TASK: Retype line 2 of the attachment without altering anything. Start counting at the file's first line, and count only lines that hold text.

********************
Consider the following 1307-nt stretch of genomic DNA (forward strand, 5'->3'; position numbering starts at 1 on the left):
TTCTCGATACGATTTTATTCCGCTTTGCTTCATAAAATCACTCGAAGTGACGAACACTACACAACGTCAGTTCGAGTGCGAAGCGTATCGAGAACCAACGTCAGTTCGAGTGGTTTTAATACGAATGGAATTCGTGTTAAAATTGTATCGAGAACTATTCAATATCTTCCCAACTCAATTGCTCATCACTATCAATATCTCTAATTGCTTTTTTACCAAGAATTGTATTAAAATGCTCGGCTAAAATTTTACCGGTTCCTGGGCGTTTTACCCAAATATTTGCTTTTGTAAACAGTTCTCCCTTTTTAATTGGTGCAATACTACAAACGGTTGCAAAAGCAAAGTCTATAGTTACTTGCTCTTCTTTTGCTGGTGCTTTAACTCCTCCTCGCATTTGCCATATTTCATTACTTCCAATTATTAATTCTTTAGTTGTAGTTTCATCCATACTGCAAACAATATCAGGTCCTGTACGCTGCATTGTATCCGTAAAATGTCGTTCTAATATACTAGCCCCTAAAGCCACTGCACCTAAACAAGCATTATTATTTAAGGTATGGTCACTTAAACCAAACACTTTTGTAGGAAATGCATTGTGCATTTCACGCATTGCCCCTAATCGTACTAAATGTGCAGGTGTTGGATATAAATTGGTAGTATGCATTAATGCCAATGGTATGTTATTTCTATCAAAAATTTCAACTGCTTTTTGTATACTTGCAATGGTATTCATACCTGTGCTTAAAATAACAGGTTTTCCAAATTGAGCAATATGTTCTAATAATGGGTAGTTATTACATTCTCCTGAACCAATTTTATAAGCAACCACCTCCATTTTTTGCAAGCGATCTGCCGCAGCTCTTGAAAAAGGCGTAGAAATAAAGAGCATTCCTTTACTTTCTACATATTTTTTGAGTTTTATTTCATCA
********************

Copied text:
TTCTCGATACGATTTTATTCCGCTTTGCTTCATAAAATCACTCGAAGTGACGAACACTACACAACGTCAGTTCGAGTGCGAAGCGTATCGAGAACCAACGTCAGTTCGAGTGGTTTTAATACGAATGGAATTCGTGTTAAAATTGTATCGAGAACTATTCAATATCTTCCCAACTCAATTGCTCATCACTATCAATATCTCTAATTGCTTTTTTACCAAGAATTGTATTAAAATGCTCGGCTAAAATTTTACCGGTTCCTGGGCGTTTTACCCAAATATTTGCTTTTGTAAACAGTTCTCCCTTTTTAATTGGTGCAATACTACAAACGGTTGCAAAAGCAAAGTCTATAGTTACTTGCTCTTCTTTTGCTGGTGCTTTAACTCCTCCTCGCATTTGCCATATTTCATTACTTCCAATTATTAATTCTTTAGTTGTAGTTTCATCCATACTGCAAACAATATCAGGTCCTGTACGCTGCATTGTATCCGTAAAATGTCGTTCTAATATACTAGCCCCTAAAGCCACTGCACCTAAACAAGCATTATTATTTAAGGTATGGTCACTTAAACCAAACACTTTTGTAGGAAATGCATTGTGCATTTCACGCATTGCCCCTAATCGTACTAAATGTGCAGGTGTTGGATATAAATTGGTAGTATGCATTAATGCCAATGGTATGTTATTTCTATCAAAAATTTCAACTGCTTTTTGTATACTTGCAATGGTATTCATACCTGTGCTTAAAATAACAGGTTTTCCAAATTGAGCAATATGTTCTAATAATGGGTAGTTATTACATTCTCCTGAACCAATTTTATAAGCAACCACCTCCATTTTTTGCAAGCGATCTGCCGCAGCTCTTGAAAAAGGCGTAGAAATAAAGAGCATTCCTTTACTTTCTACATATTTTTTGAGTTTTATTTCATCA